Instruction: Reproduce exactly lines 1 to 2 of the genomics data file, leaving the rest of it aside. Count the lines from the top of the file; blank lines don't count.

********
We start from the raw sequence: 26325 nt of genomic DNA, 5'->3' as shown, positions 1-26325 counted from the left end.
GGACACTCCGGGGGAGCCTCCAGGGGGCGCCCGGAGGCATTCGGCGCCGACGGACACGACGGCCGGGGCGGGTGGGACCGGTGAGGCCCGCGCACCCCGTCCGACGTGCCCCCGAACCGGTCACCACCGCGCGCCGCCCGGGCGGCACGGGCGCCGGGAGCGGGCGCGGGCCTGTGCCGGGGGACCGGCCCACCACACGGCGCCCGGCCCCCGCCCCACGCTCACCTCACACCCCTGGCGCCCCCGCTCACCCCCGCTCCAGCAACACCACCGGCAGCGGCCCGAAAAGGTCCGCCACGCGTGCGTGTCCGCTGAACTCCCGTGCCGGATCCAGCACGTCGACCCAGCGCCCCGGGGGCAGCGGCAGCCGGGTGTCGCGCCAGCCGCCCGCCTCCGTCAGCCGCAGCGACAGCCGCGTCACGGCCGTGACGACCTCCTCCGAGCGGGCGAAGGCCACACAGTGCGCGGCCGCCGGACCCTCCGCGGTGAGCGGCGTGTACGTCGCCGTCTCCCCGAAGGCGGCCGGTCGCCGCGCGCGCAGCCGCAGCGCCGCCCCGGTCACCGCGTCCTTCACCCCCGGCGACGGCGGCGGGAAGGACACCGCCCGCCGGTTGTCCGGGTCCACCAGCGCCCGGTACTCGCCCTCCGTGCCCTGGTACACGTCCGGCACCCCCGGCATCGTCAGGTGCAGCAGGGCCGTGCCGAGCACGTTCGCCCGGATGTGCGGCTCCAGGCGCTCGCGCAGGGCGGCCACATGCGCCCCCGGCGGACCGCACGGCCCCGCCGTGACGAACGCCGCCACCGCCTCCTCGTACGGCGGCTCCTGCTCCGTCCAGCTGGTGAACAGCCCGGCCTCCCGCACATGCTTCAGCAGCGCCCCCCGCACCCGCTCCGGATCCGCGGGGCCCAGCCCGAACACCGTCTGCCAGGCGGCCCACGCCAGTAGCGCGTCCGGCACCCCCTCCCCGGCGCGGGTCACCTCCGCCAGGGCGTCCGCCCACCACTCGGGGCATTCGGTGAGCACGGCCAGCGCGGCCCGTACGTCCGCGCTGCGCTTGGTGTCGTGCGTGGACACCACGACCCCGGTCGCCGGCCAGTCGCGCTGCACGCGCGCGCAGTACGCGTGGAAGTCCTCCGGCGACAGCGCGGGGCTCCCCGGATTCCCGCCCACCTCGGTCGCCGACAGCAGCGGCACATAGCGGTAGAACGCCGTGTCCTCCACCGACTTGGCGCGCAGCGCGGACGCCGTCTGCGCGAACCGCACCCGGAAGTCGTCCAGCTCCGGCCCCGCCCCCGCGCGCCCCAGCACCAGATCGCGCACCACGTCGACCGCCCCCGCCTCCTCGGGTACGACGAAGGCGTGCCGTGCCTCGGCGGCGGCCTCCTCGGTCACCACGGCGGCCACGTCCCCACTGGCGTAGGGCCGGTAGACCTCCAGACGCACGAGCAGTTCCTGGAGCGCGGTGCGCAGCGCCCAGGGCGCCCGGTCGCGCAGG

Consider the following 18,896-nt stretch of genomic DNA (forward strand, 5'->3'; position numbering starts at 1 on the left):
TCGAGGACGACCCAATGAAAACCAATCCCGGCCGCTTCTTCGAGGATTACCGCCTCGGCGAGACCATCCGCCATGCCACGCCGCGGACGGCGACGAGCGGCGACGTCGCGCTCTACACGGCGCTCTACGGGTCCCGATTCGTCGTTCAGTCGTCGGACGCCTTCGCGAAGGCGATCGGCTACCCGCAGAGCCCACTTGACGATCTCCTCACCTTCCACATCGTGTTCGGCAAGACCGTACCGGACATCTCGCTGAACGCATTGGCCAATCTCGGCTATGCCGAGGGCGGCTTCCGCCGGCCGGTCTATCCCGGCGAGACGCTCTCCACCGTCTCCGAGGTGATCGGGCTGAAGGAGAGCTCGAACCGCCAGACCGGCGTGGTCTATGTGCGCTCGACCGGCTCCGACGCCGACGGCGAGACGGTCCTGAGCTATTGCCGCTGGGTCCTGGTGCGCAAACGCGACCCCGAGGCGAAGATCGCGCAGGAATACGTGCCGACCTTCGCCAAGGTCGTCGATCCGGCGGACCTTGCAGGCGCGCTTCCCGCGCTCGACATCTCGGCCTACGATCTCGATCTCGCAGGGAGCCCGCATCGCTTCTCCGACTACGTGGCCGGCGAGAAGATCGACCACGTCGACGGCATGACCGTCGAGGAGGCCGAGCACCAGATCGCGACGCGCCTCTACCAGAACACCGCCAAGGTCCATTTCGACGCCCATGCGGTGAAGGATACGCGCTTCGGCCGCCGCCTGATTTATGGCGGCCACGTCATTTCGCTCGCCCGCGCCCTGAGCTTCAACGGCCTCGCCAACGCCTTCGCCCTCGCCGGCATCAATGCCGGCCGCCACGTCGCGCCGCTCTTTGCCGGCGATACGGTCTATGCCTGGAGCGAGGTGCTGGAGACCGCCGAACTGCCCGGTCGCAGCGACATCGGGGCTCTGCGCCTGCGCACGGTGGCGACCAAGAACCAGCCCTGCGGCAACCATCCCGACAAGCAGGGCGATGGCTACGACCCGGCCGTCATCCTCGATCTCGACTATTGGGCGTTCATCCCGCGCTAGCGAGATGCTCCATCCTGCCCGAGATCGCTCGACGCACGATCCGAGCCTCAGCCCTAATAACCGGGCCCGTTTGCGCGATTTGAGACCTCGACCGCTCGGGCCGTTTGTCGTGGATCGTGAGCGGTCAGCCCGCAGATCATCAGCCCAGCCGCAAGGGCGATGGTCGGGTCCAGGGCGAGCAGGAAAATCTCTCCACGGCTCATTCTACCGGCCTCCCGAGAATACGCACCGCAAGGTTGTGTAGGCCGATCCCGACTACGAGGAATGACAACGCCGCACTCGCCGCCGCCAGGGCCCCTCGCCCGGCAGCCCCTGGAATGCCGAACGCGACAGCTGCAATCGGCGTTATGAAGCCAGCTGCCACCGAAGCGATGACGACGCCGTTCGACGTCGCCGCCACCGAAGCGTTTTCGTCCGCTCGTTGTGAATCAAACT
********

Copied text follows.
We start from the raw sequence: 26325 nt of genomic DNA, 5'->3' as shown, positions 1-26325 counted from the left end.
GGACACTCCGGGGGAGCCTCCAGGGGGCGCCCGGAGGCATTCGGCGCCGACGGACACGACGGCCGGGGCGGGTGGGACCGGTGAGGCCCGCGCACCCCGTCCGACGTGCCCCCGAACCGGTCACCACCGCGCGCCGCCCGGGCGGCACGGGCGCCGGGAGCGGGCGCGGGCCTGTGCCGGGGGACCGGCCCACCACACGGCGCCCGGCCCCCGCCCCACGCTCACCTCACACCCCTGGCGCCCCCGCTCACCCCCGCTCCAGCAACACCACCGGCAGCGGCCCGAAAAGGTCCGCCACGCGTGCGTGTCCGCTGAACTCCCGTGCCGGATCCAGCACGTCGACCCAGCGCCCCGGGGGCAGCGGCAGCCGGGTGTCGCGCCAGCCGCCCGCCTCCGTCAGCCGCAGCGACAGCCGCGTCACGGCCGTGACGACCTCCTCCGAGCGGGCGAAGGCCACACAGTGCGCGGCCGCCGGACCCTCCGCGGTGAGCGGCGTGTACGTCGCCGTCTCCCCGAAGGCGGCCGGTCGCCGCGCGCGCAGCCGCAGCGCCGCCCCGGTCACCGCGTCCTTCACCCCCGGCGACGGCGGCGGGAAGGACACCGCCCGCCGGTTGTCCGGGTCCACCAGCGCCCGGTACTCGCCCTCCGTGCCCTGGTACACGTCCGGCACCCCCGGCATCGTCAGGTGCAGCAGGGCCGTGCCGAGCACGTTCGCCCGGATGTGCGGCTCCAGGCGCTCGCGCAGGGCGGCCACATGCGCCCCCGGCGGACCGCACGGCCCCGCCGTGACGAACGCCGCCACCGCCTCCTCGTACGGCGGCTCCTGCTCCGTCCAGCTGGTGAACAGCCCGGCCTCCCGCACATGCTTCAGCAGCGCCCCCCGCACCCGCTCCGGATCCGCGGGGCCCAGCCCGAACACCGTCTGCCAGGCGGCCCACGCCAGTAGCGCGTCCGGCACCCCCTCCCCGGCGCGGGTCACCTCCGCCAGGGCGTCCGCCCACCACTCGGGGCATTCGGTGAGCACGGCCAGCGCGGCCCGTACGTCCGCGCTGCGCTTGGTGTCGTGCGTGGACACCACGACCCCGGTCGCCGGCCAGTCGCGCTGCACGCGCGCGCAGTACGCGTGGAAGTCCTCCGGCGACAGCGCGGGGCTCCCCGGATTCCCGCCCACCTCGGTCGCCGACAGCAGCGGCACATAGCGGTAGAACGCCGTGTCCTCCACCGACTTGGCGCGCAGCGCGGACGCCGTCTGCGCGAACCGCACCCGGAAGTCGTCCAGCTCCGGCCCCGCCCCCGCGCGCCCCAGCACCAGATCGCGCACCACGTCGACCGCCCCCGCCTCCTCGGGTACGACGAAGGCGTGCCGTGCCTCGGCGGCGGCCTCCTCGGTCACCACGGCGGCCACGTCCCCACTGGCGTAGGGCCGGTAGACCTCCAGACGCACGAGCAGTTCCTGGAGCGCGGTGCGCAGCGCCCAGGGCGCCCGGTCGCGCAGG